Sunday 21 December 2014

Irish bonds miss fallout of S&P's default threat

Emmet Oliver, Deputy Business Editor

Published 05/07/2011 | 05:00

A woman walks
past a shop
with a 'for
rent' sign in
Athens,
Greece,
yesterday
A woman walks past a shop with a 'for rent' sign in Athens, Greece, yesterday

Irish bonds managed to escape the gloom engulfing peripheral countries yesterday after Standard & Poor's (S&P) said plans by German and French banks to roll over Greek debt were likely to be an "effective default".

While Irish 10-year bond yields rose initially when the S&P opinion emerged, they later recovered. Yields fell four basis points to 11.58pc, after climbing seven basis points to 11.67pc earlier.

The bond market will take some reasassurance from the latest exchequer returns, which show spending and tax revenues broadly on target.

However, solving the Greek problem has become more difficult with ratings agencies sceptical that a debt rollover deal is anything but a default.

The German and French banks are considering taking 30-year bonds as part of the rollover plan, but S&P said such a deal meant "less value" being offered to bondholders and the whole transaction appeared to be "distressed", meaning it constituted a default in its current form.

The agency left the door open that it might change its position if it got "mitigating" information.

While Irish bonds held firm and yields on two-year debt fell, Spanish and Italian bonds fell, driving up their yields.

Greek 10-year government bonds fell, pushing the yield up 11 basis points to 16.45pc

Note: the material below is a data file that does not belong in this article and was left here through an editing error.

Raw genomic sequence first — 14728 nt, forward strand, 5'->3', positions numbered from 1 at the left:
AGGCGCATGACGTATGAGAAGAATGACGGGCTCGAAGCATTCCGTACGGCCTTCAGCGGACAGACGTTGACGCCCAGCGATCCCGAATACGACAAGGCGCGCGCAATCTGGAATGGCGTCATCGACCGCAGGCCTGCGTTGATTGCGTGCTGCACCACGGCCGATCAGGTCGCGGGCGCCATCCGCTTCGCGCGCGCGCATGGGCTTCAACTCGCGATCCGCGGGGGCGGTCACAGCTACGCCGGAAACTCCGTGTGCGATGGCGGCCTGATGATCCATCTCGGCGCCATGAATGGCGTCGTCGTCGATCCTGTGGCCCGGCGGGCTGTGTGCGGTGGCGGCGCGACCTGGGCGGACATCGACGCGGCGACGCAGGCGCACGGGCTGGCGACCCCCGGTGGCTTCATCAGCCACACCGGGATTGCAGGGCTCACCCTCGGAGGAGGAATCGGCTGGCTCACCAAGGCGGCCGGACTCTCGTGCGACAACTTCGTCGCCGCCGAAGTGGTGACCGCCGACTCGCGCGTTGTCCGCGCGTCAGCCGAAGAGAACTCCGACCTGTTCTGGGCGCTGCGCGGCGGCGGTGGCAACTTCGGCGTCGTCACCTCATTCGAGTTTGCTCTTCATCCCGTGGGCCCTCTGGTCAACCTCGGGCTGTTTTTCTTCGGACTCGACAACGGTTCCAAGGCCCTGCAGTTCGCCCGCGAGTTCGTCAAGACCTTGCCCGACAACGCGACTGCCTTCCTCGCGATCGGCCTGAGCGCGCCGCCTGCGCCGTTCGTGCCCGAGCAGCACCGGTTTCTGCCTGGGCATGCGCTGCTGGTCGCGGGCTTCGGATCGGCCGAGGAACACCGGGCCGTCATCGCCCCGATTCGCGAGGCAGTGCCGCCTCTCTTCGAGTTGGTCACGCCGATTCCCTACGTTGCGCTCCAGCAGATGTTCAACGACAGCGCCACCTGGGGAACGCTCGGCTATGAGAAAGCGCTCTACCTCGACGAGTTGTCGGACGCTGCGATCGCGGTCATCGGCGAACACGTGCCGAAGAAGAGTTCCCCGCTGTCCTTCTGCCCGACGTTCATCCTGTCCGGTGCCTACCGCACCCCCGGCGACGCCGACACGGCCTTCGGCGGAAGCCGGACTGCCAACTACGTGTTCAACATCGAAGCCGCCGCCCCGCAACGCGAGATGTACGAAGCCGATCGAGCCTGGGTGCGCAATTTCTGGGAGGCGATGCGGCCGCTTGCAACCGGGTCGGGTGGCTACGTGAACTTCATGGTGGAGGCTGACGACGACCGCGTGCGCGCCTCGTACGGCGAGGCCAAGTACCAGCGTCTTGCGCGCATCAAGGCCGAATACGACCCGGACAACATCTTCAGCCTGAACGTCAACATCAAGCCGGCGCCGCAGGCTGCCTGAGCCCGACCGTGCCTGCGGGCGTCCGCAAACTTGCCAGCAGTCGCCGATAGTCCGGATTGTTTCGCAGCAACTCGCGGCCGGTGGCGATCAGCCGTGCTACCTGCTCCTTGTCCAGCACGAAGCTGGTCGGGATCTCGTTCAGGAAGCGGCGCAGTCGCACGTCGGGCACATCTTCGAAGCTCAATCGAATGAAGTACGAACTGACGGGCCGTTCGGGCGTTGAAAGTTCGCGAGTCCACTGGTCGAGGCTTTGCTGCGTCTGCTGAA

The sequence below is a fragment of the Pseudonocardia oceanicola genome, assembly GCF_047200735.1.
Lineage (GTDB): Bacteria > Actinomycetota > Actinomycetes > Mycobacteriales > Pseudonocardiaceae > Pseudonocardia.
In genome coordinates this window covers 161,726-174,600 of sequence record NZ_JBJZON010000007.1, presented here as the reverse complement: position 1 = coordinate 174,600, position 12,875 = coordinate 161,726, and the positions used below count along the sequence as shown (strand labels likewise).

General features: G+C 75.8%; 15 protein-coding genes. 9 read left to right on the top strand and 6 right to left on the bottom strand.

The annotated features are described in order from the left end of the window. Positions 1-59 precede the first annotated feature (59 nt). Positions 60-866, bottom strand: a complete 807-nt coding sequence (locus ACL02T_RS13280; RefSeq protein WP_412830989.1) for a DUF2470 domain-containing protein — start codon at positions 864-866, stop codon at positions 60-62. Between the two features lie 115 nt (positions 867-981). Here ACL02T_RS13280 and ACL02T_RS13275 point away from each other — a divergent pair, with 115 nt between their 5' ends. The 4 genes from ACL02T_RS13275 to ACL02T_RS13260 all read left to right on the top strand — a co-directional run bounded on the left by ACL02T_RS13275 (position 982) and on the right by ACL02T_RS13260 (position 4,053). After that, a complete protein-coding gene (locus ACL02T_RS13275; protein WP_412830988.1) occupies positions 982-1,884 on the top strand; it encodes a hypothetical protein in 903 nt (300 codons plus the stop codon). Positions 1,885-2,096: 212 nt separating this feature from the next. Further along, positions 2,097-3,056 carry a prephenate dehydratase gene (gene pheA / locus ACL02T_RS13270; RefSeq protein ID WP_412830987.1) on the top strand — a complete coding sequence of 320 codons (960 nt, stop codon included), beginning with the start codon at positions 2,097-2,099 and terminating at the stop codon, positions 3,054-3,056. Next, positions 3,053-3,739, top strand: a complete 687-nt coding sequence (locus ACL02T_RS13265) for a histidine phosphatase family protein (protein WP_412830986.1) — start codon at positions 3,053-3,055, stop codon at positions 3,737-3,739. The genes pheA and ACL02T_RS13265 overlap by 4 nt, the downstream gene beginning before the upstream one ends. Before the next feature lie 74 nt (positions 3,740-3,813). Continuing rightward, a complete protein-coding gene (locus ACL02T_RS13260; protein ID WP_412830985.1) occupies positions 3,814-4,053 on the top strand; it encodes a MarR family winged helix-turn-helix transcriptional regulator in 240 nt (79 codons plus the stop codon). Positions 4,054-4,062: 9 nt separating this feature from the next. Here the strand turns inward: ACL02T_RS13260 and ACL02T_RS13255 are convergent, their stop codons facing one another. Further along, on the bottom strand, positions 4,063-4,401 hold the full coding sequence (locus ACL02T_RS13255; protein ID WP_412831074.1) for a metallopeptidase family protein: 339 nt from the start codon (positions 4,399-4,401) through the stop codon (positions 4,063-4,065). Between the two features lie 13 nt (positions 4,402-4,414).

"The S&P news is weighing on sentiment," said Michael Leister, a fixed-income analyst at WestLB in London.

"The treatment by ratings agencies of any Greek bailout or rollover plan is crucial given the secondary effects if they were to deem it a credit event.''

There was also speculation that the ECB would continue to accept Greek government debt as collateral, even if S&P deemed the nation to be in "selective default" if a bond rollover deal was struck, maintaining a lifeline to the nation's banks.

The ECB declined to comment on the S&P release.

"It is difficult to think of the ECB precipitating the kind of crisis for Greece in which it wouldn't take their bonds as collateral," said Luca Jellinek, head of European interest-rate strategy at Credit Agricole.

"To the extent the Greek government bonds are okay, that would indicate the market thinks a way will be found to get the ratings agencies to not consider the Greek paper defaulted or that the ECB will say that they will accept this paper."

German notes may fall this week as the European Central Bank raises borrowing costs. The ECB will lift its refinancing rate to 1.5pc from 1.25pc on July 7, according to most economists.

Irish Independent

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